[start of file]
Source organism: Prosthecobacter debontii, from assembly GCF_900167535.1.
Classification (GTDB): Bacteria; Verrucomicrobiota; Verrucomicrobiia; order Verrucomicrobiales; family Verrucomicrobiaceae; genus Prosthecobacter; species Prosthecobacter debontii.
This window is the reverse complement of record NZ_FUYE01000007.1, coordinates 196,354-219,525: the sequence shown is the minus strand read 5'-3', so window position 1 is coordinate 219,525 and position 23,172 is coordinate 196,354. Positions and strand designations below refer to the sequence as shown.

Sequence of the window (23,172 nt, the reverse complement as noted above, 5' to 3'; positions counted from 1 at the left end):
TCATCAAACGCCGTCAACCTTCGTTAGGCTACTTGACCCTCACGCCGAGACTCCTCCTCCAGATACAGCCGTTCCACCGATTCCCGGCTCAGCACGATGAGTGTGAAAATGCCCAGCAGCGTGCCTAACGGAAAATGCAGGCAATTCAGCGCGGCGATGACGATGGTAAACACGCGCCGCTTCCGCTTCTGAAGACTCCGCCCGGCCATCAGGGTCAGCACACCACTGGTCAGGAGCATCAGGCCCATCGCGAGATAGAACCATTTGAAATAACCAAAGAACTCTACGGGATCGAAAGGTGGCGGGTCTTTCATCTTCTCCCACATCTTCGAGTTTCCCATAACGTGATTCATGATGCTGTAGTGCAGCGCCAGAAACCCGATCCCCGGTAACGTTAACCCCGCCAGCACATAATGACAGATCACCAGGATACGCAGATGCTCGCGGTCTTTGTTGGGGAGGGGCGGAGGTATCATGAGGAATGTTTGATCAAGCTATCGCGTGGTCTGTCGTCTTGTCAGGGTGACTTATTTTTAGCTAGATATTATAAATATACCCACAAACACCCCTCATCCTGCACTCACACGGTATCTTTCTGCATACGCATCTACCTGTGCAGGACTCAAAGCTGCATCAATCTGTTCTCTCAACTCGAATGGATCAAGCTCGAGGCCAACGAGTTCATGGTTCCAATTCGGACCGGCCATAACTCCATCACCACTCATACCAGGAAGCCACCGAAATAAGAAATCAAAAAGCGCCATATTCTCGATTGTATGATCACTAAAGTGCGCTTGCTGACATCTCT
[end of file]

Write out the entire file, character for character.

Source organism: Prosthecobacter debontii, from assembly GCF_900167535.1.
Classification (GTDB): Bacteria; Verrucomicrobiota; Verrucomicrobiia; order Verrucomicrobiales; family Verrucomicrobiaceae; genus Prosthecobacter; species Prosthecobacter debontii.
This window is the reverse complement of record NZ_FUYE01000007.1, coordinates 196,354-219,525: the sequence shown is the minus strand read 5'-3', so window position 1 is coordinate 219,525 and position 23,172 is coordinate 196,354. Positions and strand designations below refer to the sequence as shown.

Sequence of the window (23,172 nt, the reverse complement as noted above, 5' to 3'; positions counted from 1 at the left end):
TCATCAAACGCCGTCAACCTTCGTTAGGCTACTTGACCCTCACGCCGAGACTCCTCCTCCAGATACAGCCGTTCCACCGATTCCCGGCTCAGCACGATGAGTGTGAAAATGCCCAGCAGCGTGCCTAACGGAAAATGCAGGCAATTCAGCGCGGCGATGACGATGGTAAACACGCGCCGCTTCCGCTTCTGAAGACTCCGCCCGGCCATCAGGGTCAGCACACCACTGGTCAGGAGCATCAGGCCCATCGCGAGATAGAACCATTTGAAATAACCAAAGAACTCTACGGGATCGAAAGGTGGCGGGTCTTTCATCTTCTCCCACATCTTCGAGTTTCCCATAACGTGATTCATGATGCTGTAGTGCAGCGCCAGAAACCCGATCCCCGGTAACGTTAACCCCGCCAGCACATAATGACAGATCACCAGGATACGCAGATGCTCGCGGTCTTTGTTGGGGAGGGGCGGAGGTATCATGAGGAATGTTTGATCAAGCTATCGCGTGGTCTGTCGTCTTGTCAGGGTGACTTATTTTTAGCTAGATATTATAAATATACCCACAAACACCCCTCATCCTGCACTCACACGGTATCTTTCTGCATACGCATCTACCTGTGCAGGACTCAAAGCTGCATCAATCTGTTCTCTCAACTCGAATGGATCAAGCTCGAGGCCAACGAGTTCATGGTTCCAATTCGGACCGGCCATAACTCCATCACCACTCATACCAGGAAGCCACCGAAATAAGAAATCAAAAAGCGCCATATTCTCGATTGTATGATCACTAAAGTGCGCTTGCTGACATCTCT